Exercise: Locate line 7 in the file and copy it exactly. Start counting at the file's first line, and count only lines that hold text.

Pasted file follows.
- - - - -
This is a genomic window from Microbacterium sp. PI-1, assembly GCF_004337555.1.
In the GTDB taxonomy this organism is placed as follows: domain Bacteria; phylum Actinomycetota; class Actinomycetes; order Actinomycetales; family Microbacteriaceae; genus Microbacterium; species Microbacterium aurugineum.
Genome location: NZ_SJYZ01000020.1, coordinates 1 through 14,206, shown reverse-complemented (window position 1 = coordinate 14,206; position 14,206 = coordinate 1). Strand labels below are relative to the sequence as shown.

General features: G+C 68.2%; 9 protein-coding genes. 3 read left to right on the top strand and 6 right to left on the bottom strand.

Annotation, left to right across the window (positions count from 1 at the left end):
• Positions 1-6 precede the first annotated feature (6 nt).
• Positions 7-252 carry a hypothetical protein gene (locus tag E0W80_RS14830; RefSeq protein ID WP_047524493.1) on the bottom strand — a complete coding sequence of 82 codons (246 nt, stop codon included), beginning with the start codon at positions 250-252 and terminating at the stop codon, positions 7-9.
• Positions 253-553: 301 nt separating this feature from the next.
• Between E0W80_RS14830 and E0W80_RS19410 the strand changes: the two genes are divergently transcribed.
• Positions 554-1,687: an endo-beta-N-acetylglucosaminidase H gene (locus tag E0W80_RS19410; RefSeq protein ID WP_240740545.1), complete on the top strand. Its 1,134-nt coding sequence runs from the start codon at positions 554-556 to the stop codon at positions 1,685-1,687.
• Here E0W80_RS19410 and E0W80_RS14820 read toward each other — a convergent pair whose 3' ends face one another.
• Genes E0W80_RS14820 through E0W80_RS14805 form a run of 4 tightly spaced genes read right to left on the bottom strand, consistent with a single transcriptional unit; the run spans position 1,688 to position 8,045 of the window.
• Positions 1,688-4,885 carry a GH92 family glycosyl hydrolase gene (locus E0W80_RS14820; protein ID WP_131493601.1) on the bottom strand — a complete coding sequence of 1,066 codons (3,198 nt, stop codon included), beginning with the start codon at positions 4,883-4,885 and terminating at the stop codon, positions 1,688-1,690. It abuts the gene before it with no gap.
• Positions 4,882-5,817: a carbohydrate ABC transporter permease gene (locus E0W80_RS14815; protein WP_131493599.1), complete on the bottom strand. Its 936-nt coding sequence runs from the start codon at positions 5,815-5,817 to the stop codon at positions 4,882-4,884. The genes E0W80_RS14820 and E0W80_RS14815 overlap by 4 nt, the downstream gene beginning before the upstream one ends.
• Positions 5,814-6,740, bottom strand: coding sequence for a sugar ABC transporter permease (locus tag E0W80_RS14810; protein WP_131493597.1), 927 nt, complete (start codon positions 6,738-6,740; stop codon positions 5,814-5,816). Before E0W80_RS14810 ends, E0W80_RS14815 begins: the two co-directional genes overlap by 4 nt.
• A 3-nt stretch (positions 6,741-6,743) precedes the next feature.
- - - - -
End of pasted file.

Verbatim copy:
• Positions 7-252 carry a hypothetical protein gene (locus tag E0W80_RS14830; RefSeq protein ID WP_047524493.1) on the bottom strand — a complete coding sequence of 82 codons (246 nt, stop codon included), beginning with the start codon at positions 250-252 and terminating at the stop codon, positions 7-9.